View Full Version : New TV documentary: "The Master: Masamune: Samurai Sword Master" Watch on 11/15/04!
11-14-2004, 07:47 PM
For those of you who have the History International channel, there is going to be a new Almanac episode on the swords of Masamune shown on Monday, Nov. 15th. It has never been aired before.
Here is the information. I know this will air in the US, but you should check your listings in other countries to see if it will air there too.
From Yahoo! TV page:
HISI Nov 15 7:00pm Central Time, 8pm Eastern Time on the same evening.
Series/Documentary, 60 Mins.
"The Master: Masamune: Samurai Sword Master"
Samurai swordsmith Masamune's rare and valuable works; creation of a new sword.
Original Airdate: November 15, 2004.
It will be shown again at 11pm Central Time, 12am Eastern Time.
11-14-2004, 08:09 PM
Thanks Carolyn..I'll have to check it out. Hopefully they will have some good shots of Masamune blades.
11-14-2004, 08:23 PM
You're welcome! :)
Yeah, I hope so too. I've never even seen one! I hope this is good program.
11-15-2004, 05:53 PM
oops posted in error.
11-15-2004, 07:04 PM
Good God, they dug up Hoshino for it. Sure wish they could have taught the narrator some Japanese pronunciation too. Some good stuff though.
11-15-2004, 11:13 PM
Ya know, the producers contacted a friend of mine. He gave them a ton of references of people to talk to -- all top notch. They didn't contact any of them. And Hoshino certainly wouldn't be on any list of people to talk to unless you're doing a special on delusional behavior... Why the hell did they get a total whackjob like him? It makes you not want to trust anything else they say. And any other program they do in the same series. I don't know diddly about castle building but the program on later I sat there wondering if each fella was another version of Hoshino...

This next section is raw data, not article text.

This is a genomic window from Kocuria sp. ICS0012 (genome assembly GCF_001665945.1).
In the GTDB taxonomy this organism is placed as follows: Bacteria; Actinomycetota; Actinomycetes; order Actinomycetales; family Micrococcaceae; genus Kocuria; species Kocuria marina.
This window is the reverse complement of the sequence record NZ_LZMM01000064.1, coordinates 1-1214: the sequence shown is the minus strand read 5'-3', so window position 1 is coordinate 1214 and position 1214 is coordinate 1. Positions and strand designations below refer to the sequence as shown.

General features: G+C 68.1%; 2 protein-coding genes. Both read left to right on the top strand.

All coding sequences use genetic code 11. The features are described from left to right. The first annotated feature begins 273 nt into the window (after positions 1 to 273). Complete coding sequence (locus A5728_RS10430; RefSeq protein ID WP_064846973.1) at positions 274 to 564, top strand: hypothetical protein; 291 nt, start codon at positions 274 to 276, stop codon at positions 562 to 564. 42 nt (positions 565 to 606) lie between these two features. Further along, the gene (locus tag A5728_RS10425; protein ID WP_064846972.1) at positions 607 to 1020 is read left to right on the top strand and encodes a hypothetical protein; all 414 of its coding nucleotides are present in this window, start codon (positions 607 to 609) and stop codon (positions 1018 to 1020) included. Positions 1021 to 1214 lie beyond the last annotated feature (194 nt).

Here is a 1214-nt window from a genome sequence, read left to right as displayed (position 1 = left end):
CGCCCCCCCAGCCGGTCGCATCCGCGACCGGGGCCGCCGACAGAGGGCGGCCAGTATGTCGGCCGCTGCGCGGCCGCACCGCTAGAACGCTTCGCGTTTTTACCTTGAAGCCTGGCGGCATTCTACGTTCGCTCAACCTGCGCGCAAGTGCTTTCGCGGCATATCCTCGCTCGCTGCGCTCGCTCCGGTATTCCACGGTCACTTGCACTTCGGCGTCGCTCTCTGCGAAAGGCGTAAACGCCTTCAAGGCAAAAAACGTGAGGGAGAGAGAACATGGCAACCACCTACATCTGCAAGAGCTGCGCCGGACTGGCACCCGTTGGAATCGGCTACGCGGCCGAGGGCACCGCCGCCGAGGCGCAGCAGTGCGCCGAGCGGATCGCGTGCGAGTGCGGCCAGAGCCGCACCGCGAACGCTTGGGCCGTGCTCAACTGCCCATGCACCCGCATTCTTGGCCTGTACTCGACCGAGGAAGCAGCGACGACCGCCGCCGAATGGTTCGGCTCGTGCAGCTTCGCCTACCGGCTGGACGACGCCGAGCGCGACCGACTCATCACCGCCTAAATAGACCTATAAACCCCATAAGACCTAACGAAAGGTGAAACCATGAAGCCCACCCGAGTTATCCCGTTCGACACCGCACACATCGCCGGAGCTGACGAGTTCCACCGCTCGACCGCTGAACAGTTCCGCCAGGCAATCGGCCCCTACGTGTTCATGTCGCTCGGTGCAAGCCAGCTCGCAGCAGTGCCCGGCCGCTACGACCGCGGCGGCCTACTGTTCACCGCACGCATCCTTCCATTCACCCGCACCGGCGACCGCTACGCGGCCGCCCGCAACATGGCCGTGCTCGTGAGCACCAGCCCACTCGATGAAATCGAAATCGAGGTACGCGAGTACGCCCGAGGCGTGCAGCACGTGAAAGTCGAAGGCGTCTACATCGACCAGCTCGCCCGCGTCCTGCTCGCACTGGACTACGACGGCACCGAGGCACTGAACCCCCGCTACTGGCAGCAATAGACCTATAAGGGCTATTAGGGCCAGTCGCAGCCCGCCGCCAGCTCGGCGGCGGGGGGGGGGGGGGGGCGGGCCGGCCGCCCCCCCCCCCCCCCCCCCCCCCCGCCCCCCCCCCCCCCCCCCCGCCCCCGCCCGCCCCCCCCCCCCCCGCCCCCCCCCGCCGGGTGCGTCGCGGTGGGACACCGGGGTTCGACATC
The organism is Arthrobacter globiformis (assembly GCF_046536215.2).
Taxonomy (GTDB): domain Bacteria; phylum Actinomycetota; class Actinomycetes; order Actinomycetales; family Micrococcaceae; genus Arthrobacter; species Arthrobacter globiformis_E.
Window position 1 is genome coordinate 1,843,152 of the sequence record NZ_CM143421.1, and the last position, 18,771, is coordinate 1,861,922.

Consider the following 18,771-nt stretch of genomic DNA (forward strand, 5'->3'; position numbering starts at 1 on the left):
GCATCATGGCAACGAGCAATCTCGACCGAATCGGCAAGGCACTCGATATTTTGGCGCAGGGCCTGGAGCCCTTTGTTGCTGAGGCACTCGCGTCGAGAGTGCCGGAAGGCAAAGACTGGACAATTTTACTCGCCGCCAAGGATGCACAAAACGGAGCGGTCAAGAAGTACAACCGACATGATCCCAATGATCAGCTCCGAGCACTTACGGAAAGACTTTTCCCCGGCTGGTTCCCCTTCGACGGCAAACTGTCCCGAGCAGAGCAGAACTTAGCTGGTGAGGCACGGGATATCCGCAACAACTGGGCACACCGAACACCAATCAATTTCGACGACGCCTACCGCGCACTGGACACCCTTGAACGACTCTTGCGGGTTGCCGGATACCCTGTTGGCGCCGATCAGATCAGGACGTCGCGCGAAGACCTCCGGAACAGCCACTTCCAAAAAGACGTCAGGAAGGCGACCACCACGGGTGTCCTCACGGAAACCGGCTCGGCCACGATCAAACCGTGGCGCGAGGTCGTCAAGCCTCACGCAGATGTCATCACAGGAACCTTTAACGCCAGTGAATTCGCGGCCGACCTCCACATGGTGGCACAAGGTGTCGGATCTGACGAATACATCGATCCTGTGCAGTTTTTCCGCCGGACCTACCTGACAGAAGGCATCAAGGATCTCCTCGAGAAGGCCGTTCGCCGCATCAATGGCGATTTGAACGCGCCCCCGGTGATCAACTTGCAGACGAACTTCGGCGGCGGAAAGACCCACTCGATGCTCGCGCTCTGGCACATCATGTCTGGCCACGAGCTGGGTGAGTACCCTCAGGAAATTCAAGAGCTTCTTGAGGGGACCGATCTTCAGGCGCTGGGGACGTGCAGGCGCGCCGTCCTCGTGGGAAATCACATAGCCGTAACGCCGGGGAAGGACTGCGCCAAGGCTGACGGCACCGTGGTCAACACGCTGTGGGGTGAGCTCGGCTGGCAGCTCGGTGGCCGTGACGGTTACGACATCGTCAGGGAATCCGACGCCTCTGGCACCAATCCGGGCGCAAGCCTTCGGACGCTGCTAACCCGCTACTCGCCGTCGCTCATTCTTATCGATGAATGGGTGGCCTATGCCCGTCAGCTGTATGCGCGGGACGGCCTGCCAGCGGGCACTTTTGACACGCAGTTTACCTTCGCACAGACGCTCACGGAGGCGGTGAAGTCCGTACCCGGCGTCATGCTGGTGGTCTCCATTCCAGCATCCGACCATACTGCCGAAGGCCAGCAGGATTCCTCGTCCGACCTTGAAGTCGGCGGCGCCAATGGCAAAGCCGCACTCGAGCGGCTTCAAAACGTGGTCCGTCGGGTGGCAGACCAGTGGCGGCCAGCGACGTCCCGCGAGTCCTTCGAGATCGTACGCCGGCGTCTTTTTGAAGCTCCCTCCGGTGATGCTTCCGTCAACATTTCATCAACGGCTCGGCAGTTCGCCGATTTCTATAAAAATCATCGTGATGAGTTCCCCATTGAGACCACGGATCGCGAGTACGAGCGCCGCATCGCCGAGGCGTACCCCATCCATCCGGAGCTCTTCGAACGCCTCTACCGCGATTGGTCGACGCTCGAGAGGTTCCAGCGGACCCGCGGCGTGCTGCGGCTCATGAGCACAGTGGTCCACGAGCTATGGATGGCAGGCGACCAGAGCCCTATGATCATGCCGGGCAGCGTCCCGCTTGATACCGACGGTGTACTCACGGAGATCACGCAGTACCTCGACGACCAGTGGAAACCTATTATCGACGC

Amazing. Some cool stuff. And then there's Hoshino...
11-15-2004, 11:53 PM
I just finished watching it. I've never seen Hoshino before, but heard about him here, and now I really wish they didn't pick him for this program. What the heck was with that red belt he had on?? And, I'm not an Iaidoka, but his sword work looked bad to me. Or, am I seeing things? It just... didn't look like anything like what I have seen Dr. Friday do on that one Samurai documentary he was on. That was just excellent stuff, but this? It was IMHO, not good. They could have picked better people! And, I want to know why on earth did they pick those two guys doing the kata? That wasn't very good either.
The sword making parts were really interesting. I know almost nothing about that, so I don't know how much was good, but it looked good to me, anyway. I had no idea polishing a sword was such a hard thing to do. I always wondered how it was done. And, I knew a little about cleaning a sword, but never saw it before in detail. Wow, you have to be so careful! And, polishing a sword looks dangerous! :D
Soulend-san, you're right. The pronunciation was awful half the time. Samyoorai? Aheedo? They REALLY butchered the pronuciation of Iaido! Poor guy... It makes you feel sorry for him.
The best and only good sword demo was the Kendo segment. VERY cool, and GOOD. There were some nice Kakari-geiko and kirikaeshi waza shown. And, it was nice how they showed a class doing suburi. At least they chose decent and very good Kenshi for that. Though, the "kendo" segment after the real Kendo dojo part, IMHO, was awful! They should have just left that out. I think they were trying to show Kenjutsuka doing shiai, but it just looked foolish. Too bad they didn't use the list of contacts your friend gave them, kdlarman-san. Oh well. I was happy to get to see some good Kendo and learn more about sword making, cleaning, and polishing though! :)
11-15-2004, 11:57 PM
Sorry for the double post guys. I was trying to edit, and ended up somehow managing to create another post. Could a moderator please delete the first of the double post please? No sense in wasting space. :) Thank you!